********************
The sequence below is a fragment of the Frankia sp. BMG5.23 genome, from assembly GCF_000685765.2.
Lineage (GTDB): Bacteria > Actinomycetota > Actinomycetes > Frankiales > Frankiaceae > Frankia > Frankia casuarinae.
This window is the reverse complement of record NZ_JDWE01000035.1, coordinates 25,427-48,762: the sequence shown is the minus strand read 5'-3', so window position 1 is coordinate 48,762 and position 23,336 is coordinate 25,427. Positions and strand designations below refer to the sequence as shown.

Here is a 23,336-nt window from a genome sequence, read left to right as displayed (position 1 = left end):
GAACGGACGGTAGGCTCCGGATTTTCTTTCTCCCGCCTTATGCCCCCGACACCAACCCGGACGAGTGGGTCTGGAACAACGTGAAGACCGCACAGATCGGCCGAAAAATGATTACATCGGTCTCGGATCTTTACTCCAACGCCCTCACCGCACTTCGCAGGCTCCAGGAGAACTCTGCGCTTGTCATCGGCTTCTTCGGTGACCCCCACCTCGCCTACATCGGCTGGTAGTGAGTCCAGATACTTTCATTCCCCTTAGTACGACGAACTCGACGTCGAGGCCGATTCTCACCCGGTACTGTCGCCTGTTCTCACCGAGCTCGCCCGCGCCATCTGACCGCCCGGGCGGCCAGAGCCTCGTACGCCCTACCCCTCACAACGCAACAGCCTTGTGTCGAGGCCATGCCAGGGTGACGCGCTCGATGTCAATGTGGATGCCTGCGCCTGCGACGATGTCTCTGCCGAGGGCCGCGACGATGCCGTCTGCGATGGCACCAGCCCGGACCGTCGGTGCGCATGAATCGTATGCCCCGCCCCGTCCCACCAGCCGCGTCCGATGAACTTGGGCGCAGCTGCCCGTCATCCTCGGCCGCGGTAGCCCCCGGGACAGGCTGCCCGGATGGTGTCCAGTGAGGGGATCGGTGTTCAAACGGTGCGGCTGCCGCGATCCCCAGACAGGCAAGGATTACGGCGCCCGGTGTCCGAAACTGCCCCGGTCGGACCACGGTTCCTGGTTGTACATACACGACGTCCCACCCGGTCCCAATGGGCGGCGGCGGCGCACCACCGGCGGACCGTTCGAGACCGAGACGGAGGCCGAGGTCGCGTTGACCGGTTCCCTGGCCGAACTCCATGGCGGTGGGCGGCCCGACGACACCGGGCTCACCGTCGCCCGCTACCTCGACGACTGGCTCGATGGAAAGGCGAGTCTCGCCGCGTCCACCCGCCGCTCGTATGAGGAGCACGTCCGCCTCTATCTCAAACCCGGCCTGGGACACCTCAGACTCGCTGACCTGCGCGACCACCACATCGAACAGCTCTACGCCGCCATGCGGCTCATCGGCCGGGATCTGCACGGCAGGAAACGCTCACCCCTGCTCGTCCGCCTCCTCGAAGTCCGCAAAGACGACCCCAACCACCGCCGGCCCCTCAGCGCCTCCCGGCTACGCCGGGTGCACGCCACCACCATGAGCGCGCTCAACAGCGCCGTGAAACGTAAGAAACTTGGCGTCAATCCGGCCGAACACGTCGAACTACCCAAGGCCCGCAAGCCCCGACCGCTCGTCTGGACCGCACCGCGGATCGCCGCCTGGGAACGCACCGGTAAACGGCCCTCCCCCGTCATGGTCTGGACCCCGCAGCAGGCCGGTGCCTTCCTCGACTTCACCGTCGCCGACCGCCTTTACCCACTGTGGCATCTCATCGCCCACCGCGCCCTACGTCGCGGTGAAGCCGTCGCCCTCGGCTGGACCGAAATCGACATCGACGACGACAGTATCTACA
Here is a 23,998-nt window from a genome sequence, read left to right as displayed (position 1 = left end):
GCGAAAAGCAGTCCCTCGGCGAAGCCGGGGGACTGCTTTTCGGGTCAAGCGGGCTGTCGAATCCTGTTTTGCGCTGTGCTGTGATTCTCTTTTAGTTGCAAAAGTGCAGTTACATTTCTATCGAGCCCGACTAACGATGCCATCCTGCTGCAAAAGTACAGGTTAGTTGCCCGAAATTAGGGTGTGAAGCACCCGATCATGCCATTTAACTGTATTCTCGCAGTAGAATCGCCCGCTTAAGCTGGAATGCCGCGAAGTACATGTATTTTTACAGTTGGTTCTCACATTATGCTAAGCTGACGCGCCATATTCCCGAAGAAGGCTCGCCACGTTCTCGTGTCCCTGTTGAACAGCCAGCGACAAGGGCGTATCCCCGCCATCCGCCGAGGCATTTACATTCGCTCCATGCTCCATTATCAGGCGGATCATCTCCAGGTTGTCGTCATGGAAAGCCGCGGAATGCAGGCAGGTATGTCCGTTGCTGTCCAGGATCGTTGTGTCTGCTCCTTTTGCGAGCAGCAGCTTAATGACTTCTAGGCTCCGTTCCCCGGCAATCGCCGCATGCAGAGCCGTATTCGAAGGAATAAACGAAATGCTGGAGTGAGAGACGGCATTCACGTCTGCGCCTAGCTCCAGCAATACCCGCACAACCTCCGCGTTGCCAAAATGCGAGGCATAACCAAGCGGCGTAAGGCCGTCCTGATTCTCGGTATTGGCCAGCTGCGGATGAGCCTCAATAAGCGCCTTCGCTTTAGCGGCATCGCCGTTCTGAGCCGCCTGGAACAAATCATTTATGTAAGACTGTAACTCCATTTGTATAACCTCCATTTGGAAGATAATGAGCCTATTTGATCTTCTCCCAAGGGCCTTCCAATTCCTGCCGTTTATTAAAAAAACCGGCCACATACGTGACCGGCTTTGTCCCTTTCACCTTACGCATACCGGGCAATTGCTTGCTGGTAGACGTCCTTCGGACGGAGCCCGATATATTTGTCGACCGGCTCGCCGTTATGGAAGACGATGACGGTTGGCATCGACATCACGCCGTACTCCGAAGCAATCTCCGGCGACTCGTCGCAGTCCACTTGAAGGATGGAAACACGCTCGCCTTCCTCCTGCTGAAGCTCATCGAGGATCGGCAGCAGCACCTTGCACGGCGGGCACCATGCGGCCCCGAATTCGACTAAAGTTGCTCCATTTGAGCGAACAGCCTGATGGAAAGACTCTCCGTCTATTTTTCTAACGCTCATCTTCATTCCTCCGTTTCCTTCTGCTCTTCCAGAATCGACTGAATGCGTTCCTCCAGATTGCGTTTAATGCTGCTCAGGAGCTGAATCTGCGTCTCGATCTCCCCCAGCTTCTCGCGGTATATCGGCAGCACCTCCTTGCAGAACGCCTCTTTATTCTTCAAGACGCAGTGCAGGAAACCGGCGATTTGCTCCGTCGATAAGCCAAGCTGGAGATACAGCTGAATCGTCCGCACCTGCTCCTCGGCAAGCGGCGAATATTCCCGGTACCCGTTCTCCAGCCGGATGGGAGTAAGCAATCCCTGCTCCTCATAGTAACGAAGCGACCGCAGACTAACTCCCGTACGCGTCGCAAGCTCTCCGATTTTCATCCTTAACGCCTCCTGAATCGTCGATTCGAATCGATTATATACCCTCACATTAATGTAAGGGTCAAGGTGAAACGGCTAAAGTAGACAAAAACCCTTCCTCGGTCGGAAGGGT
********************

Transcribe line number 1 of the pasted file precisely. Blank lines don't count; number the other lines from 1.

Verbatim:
The sequence below is a fragment of the Frankia sp. BMG5.23 genome, from assembly GCF_000685765.2.